Singing the diesel blues in the Vail Valley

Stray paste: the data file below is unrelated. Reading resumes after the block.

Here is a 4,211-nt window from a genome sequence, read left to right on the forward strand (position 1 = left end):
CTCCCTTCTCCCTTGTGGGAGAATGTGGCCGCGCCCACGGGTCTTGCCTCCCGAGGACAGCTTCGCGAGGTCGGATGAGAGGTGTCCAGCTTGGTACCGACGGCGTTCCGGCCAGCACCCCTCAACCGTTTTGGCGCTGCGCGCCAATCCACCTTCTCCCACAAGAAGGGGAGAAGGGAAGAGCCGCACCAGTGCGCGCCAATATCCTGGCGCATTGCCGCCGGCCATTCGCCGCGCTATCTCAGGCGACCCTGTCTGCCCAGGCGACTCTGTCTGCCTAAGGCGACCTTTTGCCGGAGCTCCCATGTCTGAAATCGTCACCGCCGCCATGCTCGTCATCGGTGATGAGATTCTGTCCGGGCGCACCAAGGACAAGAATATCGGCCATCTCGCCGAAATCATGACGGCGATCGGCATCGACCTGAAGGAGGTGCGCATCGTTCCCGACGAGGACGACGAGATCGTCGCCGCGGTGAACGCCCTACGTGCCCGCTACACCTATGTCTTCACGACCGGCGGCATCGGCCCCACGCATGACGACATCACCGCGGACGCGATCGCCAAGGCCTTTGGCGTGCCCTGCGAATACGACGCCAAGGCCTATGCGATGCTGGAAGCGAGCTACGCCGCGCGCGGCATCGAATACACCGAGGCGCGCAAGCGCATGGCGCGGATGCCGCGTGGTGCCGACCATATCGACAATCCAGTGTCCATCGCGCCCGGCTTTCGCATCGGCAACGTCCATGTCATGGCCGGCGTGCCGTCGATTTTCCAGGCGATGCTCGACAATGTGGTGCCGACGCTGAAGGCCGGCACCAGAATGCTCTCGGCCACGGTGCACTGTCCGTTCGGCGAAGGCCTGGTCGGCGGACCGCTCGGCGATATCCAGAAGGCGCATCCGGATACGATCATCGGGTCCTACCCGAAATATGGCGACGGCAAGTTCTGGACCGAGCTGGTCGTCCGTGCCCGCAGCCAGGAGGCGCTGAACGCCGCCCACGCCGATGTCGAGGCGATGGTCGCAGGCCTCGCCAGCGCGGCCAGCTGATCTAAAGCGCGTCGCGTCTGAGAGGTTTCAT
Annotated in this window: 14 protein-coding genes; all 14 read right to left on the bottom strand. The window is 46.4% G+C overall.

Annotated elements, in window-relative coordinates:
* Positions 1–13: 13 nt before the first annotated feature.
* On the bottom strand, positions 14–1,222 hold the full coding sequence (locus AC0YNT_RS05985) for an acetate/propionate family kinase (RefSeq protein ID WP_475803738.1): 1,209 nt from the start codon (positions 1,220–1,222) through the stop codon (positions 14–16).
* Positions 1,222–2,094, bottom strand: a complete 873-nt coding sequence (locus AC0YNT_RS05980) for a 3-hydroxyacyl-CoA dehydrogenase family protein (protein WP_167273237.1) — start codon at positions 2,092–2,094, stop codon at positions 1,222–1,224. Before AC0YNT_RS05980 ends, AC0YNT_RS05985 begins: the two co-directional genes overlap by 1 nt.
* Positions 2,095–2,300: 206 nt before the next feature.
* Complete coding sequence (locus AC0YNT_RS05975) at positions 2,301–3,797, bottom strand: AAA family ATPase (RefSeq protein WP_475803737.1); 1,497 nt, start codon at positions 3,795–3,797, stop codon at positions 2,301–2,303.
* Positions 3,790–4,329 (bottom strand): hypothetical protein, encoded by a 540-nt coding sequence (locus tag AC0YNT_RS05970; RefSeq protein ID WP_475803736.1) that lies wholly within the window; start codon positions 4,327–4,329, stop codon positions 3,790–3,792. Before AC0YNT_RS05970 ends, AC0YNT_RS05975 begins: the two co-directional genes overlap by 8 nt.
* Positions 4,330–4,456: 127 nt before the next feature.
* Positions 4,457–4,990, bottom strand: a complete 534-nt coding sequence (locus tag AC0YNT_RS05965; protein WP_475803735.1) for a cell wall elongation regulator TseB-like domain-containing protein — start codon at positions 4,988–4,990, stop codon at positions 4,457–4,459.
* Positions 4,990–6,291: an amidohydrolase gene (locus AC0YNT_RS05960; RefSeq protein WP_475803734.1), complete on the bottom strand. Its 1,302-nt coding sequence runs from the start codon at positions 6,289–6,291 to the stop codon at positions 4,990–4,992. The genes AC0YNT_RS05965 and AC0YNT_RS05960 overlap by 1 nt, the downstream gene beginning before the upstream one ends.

EAGLE COUNTY When Joe Bajza started selling wallboard, he went from job site to job site in a diesel-powered pickup truck.As his business expanded, Bajza, owner of Joes Wallboard in Gypsum, bought more vehicles, all diesel-powered. Until just a few years ago, it was a smart move: Diesel pickups generally go farther on a gallon of fuel, and diesel was generally a few cents cheaper per gallon than gasoline.Times have changed.While local motorists are cringing as the price of gasoline marches toward $4 per gallon, people who run diesel-powered trucks have been there, done that. The price of diesel was just under $4.50 per gallon last week in Vail. The Shell station in Edwards has stopped posting diesel prices on its display sign, which now notes merely that the fuel is available.These days, Joes Wallboard has a dozen vehicles, ranging in size from pickups to heavy trucks. And the price to keep them on the road just keeps going up.Its terrible, Bajza said. I have a 2,000 gallon tank here, and I get about a 10 cent (per gallon) discount, but its just awful.Factor in how much fuel heavy trucks use, and its easy to see why people in the heavy hauling business are feeling more than a pinch from prices these days. Bajza said its worth the money to trade a truck thats dropped down to four miles per gallon for a new one that gets six. That doesnt seem like much, but the newer trucks use one-third less fuel than the old ones. Thats significant, especially considering how much use those trucks get. My guys will use between 75 and 100 gallons of fuel a day, said Eddie Havener, who owns a small, Gypsum-based trucking company. Filling up one of our trucks can cost $1,000.Passing on costsGiven that diesel is the fuel of industry, it should come as no surprise that businesses hauling everything from dirt to wallboard to canned goods are passing along their higher costs.We have customers who are increasing their prices on excavating jobs because of the cost of fuel, Havener said.Havener is passing his costs along, too.Were increasing the cost of what we do, he said. But it depends on the customer. Some are locked in on price.Scott Young runs R&H Mechanical, a local plumbing company. He has just four diesel-powered vans in his 30-truck work fleet, so the price of diesel isnt hitting him hard yet. Were not passing it on yet, Young said. But well have to pass those costs on if the prices keep going up.At this point, Young adds a $25 charge to every home visit to cover the cost of his vehicles. Thats more fair than just adding to his companys hourly rate, Young said.But those rates might have to change, too.The price of copper, the price of everything, just keeps going up, he said.Bajza also adds a vehicle charge of between $25 and $50 per trip for wallboard deliveries.Were seeing it from our suppliers, too, he said. While Bajza adds a vehicle charge that doesnt apply to what customers pay sales tax on he does provide a break to customers with their own haulers.We can give you a break on five or 10 sheets if you come get em, he said.Town troubles, tooWhile industry runs on diesel fuel, so does government. At the Vail town shops, Todd Scholl is trying to keep the towns vehicles on the road and not break the budget too badly.The towns 2008 budget anticipated the purchase of about 170,000 gallons of diesel fuel, along with about 53,000 gallons of gasoline. A heavier-than-expected winter and rapidly rising prices have sent Scholls budget into the red already this year. The diesel budget is already more than $190,000 over estimates.Worse yet, there are no real alternatives.Bajza said hed be willing to learn more about bio-diesel, a combination of petroleum and vegetable oils, but isnt sure how hed get it or how it would perform in his trucks. For at least the foreseeable future, diesel is what people run, at least until they cant run any more.When it gets to the point you cant make a profit, you have to get out, Havener said. Were seeing record repossessions in the country on heavy trucks this year.Business Editor Scott N. Miller can be reached at 748-2930, or firstname.lastname@example.org.